Archive for Q1 Blog

Hootsuite: The Road to Become Canada’s Next $1B Technology Company

At Q1, we spend an enormous amount of time researching and tracking Canadian technology companies and one of them is Vancouver-based Hootsuite. Chosen by many to be Canada’s next billion dollar company (aka unicorn), Hootsuite’s road to market leadership illustrates just how much money it takes to become a dominant player, how competitive an attractive and fast growing space can become and how difficult it can be to achieve the right liquidity event, whether that’s an IPO or a sale. Below is our look at Hootsuite’s journey.

Hootsuite's roadmap to success


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Venture Capital is Not For Everyone

Venture capital

Venture Capital Mindset by Dilbert

We are often approached by founders who believe that venture capital is a necessity to guarantee their company’s success. The VC community, to its credit, has done an excellent job of extolling the virtues of and benefits of this source of financing and one might think that the only way to build a successful tech company and exit at a great number is by tapping into venture capital. In fact, while a successful exit by a VC-backed company results in plenty of press, an equally successful exit by a bootstrapped company more often than not goes unnoticed.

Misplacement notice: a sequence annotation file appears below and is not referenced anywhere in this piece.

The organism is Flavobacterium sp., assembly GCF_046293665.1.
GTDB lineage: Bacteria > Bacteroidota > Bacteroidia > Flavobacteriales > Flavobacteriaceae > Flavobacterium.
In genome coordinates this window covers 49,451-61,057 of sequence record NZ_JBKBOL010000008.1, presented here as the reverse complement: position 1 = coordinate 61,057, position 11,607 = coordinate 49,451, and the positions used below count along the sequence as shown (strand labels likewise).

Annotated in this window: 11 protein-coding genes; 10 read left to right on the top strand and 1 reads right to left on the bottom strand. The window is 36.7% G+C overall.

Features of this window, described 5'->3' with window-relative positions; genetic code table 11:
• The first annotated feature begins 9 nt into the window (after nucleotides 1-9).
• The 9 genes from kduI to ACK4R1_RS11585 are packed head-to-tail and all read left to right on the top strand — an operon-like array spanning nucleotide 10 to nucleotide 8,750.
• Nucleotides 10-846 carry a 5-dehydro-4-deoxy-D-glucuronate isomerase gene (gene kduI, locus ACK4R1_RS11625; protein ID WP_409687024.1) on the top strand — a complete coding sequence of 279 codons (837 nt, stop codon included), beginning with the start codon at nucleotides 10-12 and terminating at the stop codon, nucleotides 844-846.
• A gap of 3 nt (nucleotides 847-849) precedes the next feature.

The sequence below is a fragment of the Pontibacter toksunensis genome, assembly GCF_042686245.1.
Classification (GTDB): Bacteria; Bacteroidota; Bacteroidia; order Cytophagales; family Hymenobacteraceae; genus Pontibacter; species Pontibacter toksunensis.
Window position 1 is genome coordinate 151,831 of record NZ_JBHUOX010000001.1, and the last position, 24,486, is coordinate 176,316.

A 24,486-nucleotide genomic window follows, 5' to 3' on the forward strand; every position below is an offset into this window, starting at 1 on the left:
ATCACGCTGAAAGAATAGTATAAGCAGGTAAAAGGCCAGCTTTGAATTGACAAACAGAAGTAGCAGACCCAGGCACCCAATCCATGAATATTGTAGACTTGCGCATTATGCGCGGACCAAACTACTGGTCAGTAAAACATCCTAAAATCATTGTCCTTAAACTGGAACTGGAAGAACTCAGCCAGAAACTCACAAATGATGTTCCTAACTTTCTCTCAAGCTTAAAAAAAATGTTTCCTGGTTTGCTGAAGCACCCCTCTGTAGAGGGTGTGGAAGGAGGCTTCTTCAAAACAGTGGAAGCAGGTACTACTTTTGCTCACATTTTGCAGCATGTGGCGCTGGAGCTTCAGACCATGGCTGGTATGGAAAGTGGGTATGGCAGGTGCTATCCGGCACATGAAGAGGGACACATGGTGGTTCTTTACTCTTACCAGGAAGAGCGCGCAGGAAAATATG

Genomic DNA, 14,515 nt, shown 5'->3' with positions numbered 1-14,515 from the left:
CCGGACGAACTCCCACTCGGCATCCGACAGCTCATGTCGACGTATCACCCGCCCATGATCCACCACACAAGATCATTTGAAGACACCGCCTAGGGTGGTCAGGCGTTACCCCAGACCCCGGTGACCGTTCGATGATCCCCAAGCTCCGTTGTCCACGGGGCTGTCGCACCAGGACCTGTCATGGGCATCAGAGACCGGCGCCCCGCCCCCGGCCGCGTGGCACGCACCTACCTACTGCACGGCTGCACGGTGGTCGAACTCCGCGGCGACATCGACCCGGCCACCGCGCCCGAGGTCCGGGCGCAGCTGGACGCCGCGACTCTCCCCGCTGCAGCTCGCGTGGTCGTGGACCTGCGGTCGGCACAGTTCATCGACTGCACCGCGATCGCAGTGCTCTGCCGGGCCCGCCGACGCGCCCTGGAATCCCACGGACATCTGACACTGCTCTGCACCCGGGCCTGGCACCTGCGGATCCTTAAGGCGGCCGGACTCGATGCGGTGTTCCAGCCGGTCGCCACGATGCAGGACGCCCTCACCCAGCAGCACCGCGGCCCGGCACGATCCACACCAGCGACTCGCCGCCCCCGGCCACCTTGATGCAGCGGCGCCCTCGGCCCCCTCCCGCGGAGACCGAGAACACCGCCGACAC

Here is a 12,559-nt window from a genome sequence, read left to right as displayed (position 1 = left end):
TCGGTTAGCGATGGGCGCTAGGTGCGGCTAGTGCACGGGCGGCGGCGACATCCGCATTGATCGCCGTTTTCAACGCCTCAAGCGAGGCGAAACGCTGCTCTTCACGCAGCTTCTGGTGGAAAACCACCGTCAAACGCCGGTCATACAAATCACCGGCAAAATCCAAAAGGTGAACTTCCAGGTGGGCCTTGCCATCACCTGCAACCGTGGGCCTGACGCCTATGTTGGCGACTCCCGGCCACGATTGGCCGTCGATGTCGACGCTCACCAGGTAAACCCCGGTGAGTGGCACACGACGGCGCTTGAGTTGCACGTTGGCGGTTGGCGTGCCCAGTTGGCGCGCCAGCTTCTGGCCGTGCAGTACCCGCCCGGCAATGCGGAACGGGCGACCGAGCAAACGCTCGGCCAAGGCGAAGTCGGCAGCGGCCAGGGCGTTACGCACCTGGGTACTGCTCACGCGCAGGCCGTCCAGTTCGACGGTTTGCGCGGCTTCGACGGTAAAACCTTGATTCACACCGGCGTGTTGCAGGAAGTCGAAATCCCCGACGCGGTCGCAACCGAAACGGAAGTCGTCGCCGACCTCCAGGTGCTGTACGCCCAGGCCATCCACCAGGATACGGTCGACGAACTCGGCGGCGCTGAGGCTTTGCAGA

Venture capital plays a very important role in the capital markets and financing high potential growth companies but importantly, it is ONLY appropriate for certain types of companies and those that have phenomenal growth opportunities…a fact that many founders do not understand.  Matching the appropriate type of capital to the company’s opportunity is key and in light of this need to match, we thought that the following article would provide founders with food for thought.